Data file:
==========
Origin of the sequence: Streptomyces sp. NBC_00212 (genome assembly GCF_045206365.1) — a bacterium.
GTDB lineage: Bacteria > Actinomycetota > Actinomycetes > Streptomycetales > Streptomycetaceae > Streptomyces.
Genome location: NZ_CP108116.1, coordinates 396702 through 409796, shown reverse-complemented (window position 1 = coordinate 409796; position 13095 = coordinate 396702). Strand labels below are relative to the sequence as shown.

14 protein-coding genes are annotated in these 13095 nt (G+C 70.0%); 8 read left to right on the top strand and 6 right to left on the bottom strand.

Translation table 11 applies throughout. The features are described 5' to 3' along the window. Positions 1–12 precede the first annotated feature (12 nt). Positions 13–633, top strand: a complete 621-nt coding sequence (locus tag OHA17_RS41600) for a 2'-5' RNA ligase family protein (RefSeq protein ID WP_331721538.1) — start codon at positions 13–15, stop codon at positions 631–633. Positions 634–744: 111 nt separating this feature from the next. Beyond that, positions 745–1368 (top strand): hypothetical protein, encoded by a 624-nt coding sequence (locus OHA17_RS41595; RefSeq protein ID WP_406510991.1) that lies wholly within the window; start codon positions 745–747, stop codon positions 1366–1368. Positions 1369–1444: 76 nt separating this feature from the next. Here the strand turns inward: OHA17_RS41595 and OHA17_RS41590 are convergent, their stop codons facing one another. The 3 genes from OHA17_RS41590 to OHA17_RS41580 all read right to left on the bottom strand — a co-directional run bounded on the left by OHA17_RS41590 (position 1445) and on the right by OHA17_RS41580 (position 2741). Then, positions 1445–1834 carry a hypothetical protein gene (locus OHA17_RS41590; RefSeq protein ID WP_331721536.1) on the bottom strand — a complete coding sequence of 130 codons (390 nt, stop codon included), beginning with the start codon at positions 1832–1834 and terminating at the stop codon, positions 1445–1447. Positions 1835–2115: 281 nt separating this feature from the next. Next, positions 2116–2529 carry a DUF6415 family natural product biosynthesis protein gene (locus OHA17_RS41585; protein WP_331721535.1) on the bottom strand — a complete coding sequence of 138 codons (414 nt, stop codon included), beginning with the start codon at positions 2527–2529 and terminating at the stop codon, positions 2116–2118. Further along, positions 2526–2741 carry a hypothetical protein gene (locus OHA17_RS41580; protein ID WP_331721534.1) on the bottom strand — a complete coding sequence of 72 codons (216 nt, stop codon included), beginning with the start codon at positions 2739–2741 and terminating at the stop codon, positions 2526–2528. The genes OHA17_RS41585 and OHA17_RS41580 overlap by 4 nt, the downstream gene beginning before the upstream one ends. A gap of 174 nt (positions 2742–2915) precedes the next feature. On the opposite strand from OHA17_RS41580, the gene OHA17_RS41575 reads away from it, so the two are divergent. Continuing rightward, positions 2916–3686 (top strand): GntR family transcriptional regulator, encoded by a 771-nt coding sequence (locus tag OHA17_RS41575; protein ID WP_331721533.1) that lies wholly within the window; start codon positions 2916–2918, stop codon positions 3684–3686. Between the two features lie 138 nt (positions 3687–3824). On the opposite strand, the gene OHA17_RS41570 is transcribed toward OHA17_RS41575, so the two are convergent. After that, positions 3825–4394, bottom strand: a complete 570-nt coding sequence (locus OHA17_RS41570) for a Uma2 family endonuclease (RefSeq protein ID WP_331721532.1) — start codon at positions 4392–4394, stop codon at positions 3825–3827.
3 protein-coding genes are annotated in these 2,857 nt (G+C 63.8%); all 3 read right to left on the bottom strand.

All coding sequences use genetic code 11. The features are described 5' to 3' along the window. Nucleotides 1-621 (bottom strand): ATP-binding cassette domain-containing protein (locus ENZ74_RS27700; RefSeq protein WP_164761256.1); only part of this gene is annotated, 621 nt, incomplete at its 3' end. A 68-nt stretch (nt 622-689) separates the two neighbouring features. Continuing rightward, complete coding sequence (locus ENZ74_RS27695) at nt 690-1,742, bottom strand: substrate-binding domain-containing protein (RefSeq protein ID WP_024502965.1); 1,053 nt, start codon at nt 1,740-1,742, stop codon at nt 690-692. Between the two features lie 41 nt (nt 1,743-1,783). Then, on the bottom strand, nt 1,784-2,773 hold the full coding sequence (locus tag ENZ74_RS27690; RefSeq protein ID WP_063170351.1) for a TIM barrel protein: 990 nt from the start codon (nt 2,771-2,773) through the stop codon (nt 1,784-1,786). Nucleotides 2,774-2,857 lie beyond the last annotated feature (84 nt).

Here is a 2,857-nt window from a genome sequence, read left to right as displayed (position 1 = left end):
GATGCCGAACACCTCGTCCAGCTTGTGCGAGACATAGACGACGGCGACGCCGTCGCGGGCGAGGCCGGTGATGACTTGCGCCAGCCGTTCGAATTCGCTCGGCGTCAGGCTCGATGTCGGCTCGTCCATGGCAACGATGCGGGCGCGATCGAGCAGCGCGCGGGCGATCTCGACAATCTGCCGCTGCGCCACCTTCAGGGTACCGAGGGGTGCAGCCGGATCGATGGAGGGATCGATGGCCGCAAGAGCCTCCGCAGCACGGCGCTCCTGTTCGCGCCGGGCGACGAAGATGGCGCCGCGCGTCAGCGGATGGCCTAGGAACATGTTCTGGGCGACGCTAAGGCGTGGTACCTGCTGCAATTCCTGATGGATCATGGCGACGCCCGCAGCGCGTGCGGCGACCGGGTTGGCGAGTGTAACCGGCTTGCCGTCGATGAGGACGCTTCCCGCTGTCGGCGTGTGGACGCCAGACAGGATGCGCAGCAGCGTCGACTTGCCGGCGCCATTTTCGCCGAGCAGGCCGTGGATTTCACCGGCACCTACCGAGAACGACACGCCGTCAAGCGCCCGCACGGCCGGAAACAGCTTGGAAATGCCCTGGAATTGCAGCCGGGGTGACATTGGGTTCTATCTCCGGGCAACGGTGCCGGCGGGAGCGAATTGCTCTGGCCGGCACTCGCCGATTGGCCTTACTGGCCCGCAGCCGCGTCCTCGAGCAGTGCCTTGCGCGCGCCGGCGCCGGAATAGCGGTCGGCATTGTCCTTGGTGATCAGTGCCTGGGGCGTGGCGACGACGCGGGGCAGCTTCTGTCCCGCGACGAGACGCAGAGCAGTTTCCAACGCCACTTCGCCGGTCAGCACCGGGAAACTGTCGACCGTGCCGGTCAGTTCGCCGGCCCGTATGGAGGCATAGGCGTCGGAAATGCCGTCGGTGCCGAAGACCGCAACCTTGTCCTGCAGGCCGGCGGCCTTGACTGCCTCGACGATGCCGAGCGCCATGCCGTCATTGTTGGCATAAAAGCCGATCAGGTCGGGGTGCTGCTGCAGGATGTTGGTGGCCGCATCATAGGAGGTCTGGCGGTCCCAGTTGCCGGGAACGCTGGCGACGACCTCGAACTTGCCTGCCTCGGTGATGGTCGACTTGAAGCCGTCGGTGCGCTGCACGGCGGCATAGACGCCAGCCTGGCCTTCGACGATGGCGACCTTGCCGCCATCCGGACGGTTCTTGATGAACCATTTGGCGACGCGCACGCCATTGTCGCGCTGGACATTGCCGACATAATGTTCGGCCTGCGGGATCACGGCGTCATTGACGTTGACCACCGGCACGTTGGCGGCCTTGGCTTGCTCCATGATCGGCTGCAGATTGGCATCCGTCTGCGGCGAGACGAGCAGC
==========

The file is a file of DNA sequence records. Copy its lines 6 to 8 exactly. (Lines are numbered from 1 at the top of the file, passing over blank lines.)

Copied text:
3 protein-coding genes are annotated in these 2,857 nt (G+C 63.8%); all 3 read right to left on the bottom strand.

All coding sequences use genetic code 11. The features are described 5' to 3' along the window. Nucleotides 1-621 (bottom strand): ATP-binding cassette domain-containing protein (locus ENZ74_RS27700; RefSeq protein WP_164761256.1); only part of this gene is annotated, 621 nt, incomplete at its 3' end. A 68-nt stretch (nt 622-689) separates the two neighbouring features. Continuing rightward, complete coding sequence (locus ENZ74_RS27695) at nt 690-1,742, bottom strand: substrate-binding domain-containing protein (RefSeq protein ID WP_024502965.1); 1,053 nt, start codon at nt 1,740-1,742, stop codon at nt 690-692. Between the two features lie 41 nt (nt 1,743-1,783). Then, on the bottom strand, nt 1,784-2,773 hold the full coding sequence (locus tag ENZ74_RS27690; RefSeq protein ID WP_063170351.1) for a TIM barrel protein: 990 nt from the start codon (nt 2,771-2,773) through the stop codon (nt 1,784-1,786). Nucleotides 2,774-2,857 lie beyond the last annotated feature (84 nt).

Here is a 2,857-nt window from a genome sequence, read left to right as displayed (position 1 = left end):